Ohhms at The Asylum VenueSupport: BroodMother| Netherhall | Svalbard
May 18, 2018 at The Asylum Venue
Promoter: Surprise You're Dead Music
“My boss . . . doesn’t know I’m in a band,” said Paul Waller, the ethereal vocalist of Ohhms. “Something to do with the royal wedding?” Absolutely. The royal riff maestros are touring with label buddies Svalbard as part of the Animal Rights tour.
Playing in the upstairs room of Birmingham’s The Asylum Venue, oft famed for its hosting of Uprawr, BroodMother opened the evening in front of the early eager beavers, hoping to see a fresh batch of riffs to bang their heads and smash their first lagers to. The crowd was thin and lead vocalist Noel did well to start engaging. Though there were still more people to arrive, people grew to them, and the band was cheered off stage before a quick change over.
“We are an instrumental band, but we are looking for a vocalist.” A little advertisement from Netherhall’s guitarist Lewis Ward. If you did not know they used to have a vocalist, or that they wanted one, you would be forgiven for thinking it wasn’t necessary. To be able to write songs that need vocals is rare, but the songs have such a great amount of space for a vocalist to use; it is equally possible they could find success elsewhere.
To put it bluntly, the balance of ambient passages coupled with crushing guitar riffs is akin to Russian Circles. They were additionally helped by a great choice in lighting which added to the atmosphere. From a technical point of view, it was a pleasure seeing two guitarists with huge pedal boards actually operate them properly. Special credit to Tom Bushell, whose mastery of his effects provided more than just a rhythm section but demonstrated how important a bass guitar can be. Jake Raybould’s thundering and punctuating percussion was the mould which held it all together.
Netherhall’s set was captivating to say the least. There is a great amount of potential here, and not only are their songs great, but they are performed impeccably. Though a vocalist may bring in some wanted elements, they have a tall order to better the art that Netherhall has crafted.
In a slight change of pace, Svalbard burst in with incredible speed. Their style is a blend of many different kinds of music; the high screams of Serena Cherry and her guitar playing draw on black metal elements, whilst there are touches of hardcore and, to an extent, post-metal.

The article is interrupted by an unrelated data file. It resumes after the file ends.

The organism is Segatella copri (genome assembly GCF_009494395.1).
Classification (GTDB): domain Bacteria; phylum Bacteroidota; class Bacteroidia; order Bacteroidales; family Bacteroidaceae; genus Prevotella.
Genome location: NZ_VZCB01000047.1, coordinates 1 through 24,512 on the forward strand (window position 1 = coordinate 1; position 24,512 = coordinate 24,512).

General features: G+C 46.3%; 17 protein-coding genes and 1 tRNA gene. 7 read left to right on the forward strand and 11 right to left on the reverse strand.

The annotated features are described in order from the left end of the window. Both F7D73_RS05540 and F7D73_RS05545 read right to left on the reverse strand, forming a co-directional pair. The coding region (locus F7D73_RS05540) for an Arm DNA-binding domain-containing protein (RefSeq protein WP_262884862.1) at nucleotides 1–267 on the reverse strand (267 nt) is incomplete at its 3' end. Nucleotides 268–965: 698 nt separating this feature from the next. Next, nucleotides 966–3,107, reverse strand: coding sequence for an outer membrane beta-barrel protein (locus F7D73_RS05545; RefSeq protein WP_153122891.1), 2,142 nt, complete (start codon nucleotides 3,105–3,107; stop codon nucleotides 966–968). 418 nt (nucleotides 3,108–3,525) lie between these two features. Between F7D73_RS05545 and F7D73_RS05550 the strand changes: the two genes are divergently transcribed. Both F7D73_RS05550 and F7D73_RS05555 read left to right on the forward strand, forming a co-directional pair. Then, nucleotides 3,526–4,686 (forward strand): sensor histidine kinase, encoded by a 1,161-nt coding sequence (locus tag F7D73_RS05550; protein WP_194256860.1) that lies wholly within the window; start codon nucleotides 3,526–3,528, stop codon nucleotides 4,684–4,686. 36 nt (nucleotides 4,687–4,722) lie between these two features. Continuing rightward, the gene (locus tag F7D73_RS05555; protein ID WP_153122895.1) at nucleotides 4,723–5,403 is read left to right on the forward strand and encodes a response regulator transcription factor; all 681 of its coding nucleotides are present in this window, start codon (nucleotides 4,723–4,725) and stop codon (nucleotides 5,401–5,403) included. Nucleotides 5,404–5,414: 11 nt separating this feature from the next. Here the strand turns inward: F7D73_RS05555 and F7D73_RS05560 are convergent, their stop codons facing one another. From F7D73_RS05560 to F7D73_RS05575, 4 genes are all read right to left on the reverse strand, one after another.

They are touring in support of their just released album It’s Hard to Have Hope (Holy Roar Records). Watching them, however, it isn’t. Svalbard is part of another swathe of young British metal bands that are writing incredible genre-defying, and engaging music. Driven by their socio-political message, there is something more than just music to be heard here, but a generation of people who want to talk.
In a different way to Netherhall, Svalbard’s set made you want to stare and gawp as well as thrash every limb. When they spoke to the crowd, you could hear that they were regular people, and part of the audience. On record, their music may intimidate the uninitiated, but live it is easier to appreciate. Hopefully, they will return on the back of the success of their album, and that will be evidence that their voice is resonating. “This is what a feminist looks like.”
“We’re going to play four songs,” Ohhms said. One of the best things about them is that each song is a gargantuan journey, seemingly through time and space. Whilst they are on the Animal Rights tour, Ohhms are set to release a new album soon; their final song, one assumes, is a song off that album.
Opening the set with ‘The World,’ off of their latest LP, The Fool, Waller’s infectious movement, in tandem with the thumping and pulsating rhythm section are topics that have been written about constantly. It can’t be overstated what this adds to the music, however. There are no monitor mounts or party atmosphere. Instead, there are four people on stage doing their thing, whilst the audience does theirs. That isn’t for lack of engagement, but their performance harkens back to the beginnings of their music and gazing at their exhibition is entertainment in itself.
Their writing is truly unique. For the most part, the songs are heavy and crushing, but there is some element within that does not warrant complete destruction. Perhaps there is a certain melancholia to them. Whatever the case, Ohhms perform the few songs they could fit into their set with immaculate excellence.
Ohhms return to the stage is always welcome. Their new album too will be met with equal praise. Find a venue where they are playing, grab a beer, and enjoy.